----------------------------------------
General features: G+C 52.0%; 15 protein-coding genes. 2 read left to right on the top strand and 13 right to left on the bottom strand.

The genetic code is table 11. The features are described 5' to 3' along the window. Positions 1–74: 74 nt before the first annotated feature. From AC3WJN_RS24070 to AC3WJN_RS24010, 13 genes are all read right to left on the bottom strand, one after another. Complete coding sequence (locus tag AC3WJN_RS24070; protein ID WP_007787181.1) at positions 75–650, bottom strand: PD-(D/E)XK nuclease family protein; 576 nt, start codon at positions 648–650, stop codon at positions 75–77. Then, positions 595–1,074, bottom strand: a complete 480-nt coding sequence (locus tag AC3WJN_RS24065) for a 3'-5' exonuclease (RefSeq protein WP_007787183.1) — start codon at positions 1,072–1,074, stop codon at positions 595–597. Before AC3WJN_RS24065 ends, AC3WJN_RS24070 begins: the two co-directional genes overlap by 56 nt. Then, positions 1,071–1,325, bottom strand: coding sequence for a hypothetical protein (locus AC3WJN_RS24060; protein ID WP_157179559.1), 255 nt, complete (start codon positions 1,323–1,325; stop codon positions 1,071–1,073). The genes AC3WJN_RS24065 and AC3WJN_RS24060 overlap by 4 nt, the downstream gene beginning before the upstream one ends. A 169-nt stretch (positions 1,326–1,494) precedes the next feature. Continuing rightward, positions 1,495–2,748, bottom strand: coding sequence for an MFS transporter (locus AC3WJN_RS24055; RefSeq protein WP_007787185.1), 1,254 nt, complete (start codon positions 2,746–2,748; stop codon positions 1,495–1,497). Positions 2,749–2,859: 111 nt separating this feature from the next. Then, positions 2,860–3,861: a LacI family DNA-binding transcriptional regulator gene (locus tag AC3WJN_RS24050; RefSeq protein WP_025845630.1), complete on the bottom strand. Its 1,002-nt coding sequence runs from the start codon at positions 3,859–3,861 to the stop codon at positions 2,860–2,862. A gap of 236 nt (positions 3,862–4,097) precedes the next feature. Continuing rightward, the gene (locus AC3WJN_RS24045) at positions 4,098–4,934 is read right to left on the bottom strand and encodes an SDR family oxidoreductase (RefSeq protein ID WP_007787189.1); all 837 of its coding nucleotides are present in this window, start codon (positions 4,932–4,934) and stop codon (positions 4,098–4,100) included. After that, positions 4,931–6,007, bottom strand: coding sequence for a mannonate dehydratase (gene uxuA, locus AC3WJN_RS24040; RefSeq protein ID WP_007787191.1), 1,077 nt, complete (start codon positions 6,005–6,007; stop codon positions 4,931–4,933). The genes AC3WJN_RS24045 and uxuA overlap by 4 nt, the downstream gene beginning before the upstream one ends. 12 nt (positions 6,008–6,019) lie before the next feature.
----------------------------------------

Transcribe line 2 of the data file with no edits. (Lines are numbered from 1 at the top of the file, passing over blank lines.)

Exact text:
The genetic code is table 11. The features are described 5' to 3' along the window. Positions 1–74: 74 nt before the first annotated feature. From AC3WJN_RS24070 to AC3WJN_RS24010, 13 genes are all read right to left on the bottom strand, one after another. Complete coding sequence (locus tag AC3WJN_RS24070; protein ID WP_007787181.1) at positions 75–650, bottom strand: PD-(D/E)XK nuclease family protein; 576 nt, start codon at positions 648–650, stop codon at positions 75–77. Then, positions 595–1,074, bottom strand: a complete 480-nt coding sequence (locus tag AC3WJN_RS24065) for a 3'-5' exonuclease (RefSeq protein WP_007787183.1) — start codon at positions 1,072–1,074, stop codon at positions 595–597. Before AC3WJN_RS24065 ends, AC3WJN_RS24070 begins: the two co-directional genes overlap by 56 nt. Then, positions 1,071–1,325, bottom strand: coding sequence for a hypothetical protein (locus AC3WJN_RS24060; protein ID WP_157179559.1), 255 nt, complete (start codon positions 1,323–1,325; stop codon positions 1,071–1,073). The genes AC3WJN_RS24065 and AC3WJN_RS24060 overlap by 4 nt, the downstream gene beginning before the upstream one ends. A 169-nt stretch (positions 1,326–1,494) precedes the next feature. Continuing rightward, positions 1,495–2,748, bottom strand: coding sequence for an MFS transporter (locus AC3WJN_RS24055; RefSeq protein WP_007787185.1), 1,254 nt, complete (start codon positions 2,746–2,748; stop codon positions 1,495–1,497). Positions 2,749–2,859: 111 nt separating this feature from the next. Then, positions 2,860–3,861: a LacI family DNA-binding transcriptional regulator gene (locus tag AC3WJN_RS24050; RefSeq protein WP_025845630.1), complete on the bottom strand. Its 1,002-nt coding sequence runs from the start codon at positions 3,859–3,861 to the stop codon at positions 2,860–2,862. A gap of 236 nt (positions 3,862–4,097) precedes the next feature. Continuing rightward, the gene (locus AC3WJN_RS24045) at positions 4,098–4,934 is read right to left on the bottom strand and encodes an SDR family oxidoreductase (RefSeq protein ID WP_007787189.1); all 837 of its coding nucleotides are present in this window, start codon (positions 4,932–4,934) and stop codon (positions 4,098–4,100) included. After that, positions 4,931–6,007, bottom strand: coding sequence for a mannonate dehydratase (gene uxuA, locus AC3WJN_RS24040; RefSeq protein ID WP_007787191.1), 1,077 nt, complete (start codon positions 6,005–6,007; stop codon positions 4,931–4,933). The genes AC3WJN_RS24045 and uxuA overlap by 4 nt, the downstream gene beginning before the upstream one ends. 12 nt (positions 6,008–6,019) lie before the next feature.